National Taiwan University (NTU) has come under fire after an offensive set of proposals by two students running for president and vice president of the student council caused an uproar over the weekend. Among the proposals were requiring girls with “boobs smaller than an A cup” to take two national defense credits and boys with “dicks shorter than 10cm” to take home economics class, as well as banning people with a body mass index of more than 20 from taking elevators, and barring LGBTQ students and dogs from playing Arena of Valor during student council meetings. They also opposed admission quotas for indigenous people, overseas Taiwanese and athletes.
Even though the candidates have said they meant “no harm” and apologized for their immature and out-of-line behavior, the discriminatory proposals have been widely condemned across the board: NTU Economics Department said it has forwarded the case to the university’s Gender Equity Education Committee for investigation, while a group of NTU alumni working in the banking and finance industry said they have put the two on their employment blacklist.
This and similar incidents in the past reveal underlying issues in Taiwan’s education system, social environment and right to free speech.
As Taiwan has a test-oriented education system, pre-college students spend most of their time studying, taking exams and going to cram schools. Socioeconomically well-off families can usually give their children a leg up in academic performance with additional tutoring or resources. As a result, students who get into top-ranking universities, such as NTU, usually share a similar privileged background and educational experience. Without a more diverse student body, they are encased in a bubble that renders some less sympathetic to the plight of others.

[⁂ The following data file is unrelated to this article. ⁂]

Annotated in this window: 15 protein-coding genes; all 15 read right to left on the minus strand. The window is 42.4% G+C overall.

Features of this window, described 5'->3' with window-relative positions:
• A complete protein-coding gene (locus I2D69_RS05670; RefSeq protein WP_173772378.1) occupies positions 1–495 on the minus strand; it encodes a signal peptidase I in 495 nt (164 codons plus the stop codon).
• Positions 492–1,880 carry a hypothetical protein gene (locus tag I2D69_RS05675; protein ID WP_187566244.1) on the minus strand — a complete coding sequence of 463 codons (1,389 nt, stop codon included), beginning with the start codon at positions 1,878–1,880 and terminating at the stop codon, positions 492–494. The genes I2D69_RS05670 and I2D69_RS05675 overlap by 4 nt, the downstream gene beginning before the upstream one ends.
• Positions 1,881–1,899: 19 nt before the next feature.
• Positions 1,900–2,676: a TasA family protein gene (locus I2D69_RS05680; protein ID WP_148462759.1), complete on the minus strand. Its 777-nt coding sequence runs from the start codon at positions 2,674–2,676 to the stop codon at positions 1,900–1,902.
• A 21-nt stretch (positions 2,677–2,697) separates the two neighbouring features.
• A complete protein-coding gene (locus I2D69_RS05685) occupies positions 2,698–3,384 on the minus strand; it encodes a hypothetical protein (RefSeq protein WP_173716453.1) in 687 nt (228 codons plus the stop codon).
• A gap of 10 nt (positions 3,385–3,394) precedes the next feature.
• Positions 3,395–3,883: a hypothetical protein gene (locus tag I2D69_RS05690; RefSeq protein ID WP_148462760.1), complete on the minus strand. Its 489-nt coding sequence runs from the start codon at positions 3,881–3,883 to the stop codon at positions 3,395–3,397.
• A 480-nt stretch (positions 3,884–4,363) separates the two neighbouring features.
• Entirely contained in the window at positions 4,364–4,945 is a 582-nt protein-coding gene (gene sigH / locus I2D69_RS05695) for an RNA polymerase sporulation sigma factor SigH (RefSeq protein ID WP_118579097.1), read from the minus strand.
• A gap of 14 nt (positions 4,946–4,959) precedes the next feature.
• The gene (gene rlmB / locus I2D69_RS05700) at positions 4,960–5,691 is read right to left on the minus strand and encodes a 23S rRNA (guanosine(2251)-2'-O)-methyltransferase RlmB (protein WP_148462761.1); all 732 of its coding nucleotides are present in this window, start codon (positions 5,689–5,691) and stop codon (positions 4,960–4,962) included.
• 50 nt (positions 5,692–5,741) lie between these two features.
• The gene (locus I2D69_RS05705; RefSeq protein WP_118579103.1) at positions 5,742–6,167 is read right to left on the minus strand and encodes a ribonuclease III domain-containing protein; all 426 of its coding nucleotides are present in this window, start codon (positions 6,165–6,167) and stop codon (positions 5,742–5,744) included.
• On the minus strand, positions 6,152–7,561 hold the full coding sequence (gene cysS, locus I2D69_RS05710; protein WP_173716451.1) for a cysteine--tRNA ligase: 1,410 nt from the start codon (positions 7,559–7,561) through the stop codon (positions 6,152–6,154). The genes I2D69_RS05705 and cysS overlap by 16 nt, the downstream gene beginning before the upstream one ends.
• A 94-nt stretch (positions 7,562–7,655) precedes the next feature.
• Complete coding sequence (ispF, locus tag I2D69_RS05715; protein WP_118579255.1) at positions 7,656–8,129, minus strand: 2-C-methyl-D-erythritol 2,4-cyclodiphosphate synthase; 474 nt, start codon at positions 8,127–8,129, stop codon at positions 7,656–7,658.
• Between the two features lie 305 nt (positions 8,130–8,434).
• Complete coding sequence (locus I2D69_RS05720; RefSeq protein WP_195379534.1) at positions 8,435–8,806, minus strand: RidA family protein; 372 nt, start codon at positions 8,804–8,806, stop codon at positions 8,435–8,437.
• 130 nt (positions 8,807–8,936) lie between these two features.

The social environment also plays a role in the students’ behavior. For instance, previous mayoral elections witnessed a fair share of candidates who came up with ludicrous and farcical proposals, ranging from setting up casinos in Yangmingshan National Park to drilling for oil on Itu Aba Island (Taiping Island, 太平島) or promising to set up a Taiwan Disneyland. Seeing adult politicians touting outlandish ideas, it is little wonder some students think politics is an arena for laughter and buffoonery.
Taiwan is a nation that values freedom of speech, but there is a limit, especially when it involves hate. The two students and those who spoke up for them seem to think the proposals were merely badly phrased jokes or trivial impulsive acts. However, that they would consider sexist and body shaming remarks “funny” means that the concept of bullying or gender equality is completely lost on them. As joke-telling is truth-telling with a bit of exaggeration, the proposals reflect a bigoted, discriminatory and patriarchial view of the world. To make matters worse, these speeches were made in an arena that seeks to garner power and support. If the two candidates were elected, who could promise that the proposals would not come true?
As adults, the two students’ behavior is inexcusable and they should take full responsibility for it. In 2017, Harvard University withdrew its admission offers to several incoming first-year students who had set up a Facebook group to share sexually explicit, racist and anti-Semitic images. In a similar manner, NTU should expel or mete out equivalent punishments to the two students.
As the most prestigious university in Taiwan, NTU has every responsibility and obligation to send the right message to society: It does not admit students who are bigots and all incoming students must remember to leave their toxic privilege — the kind that allows them to laugh at the disadvantaged and to reinforce ugly and misguided stereotypes — at the door. Only by adopting such a tough stance can it help bring about a healthy speech environment.
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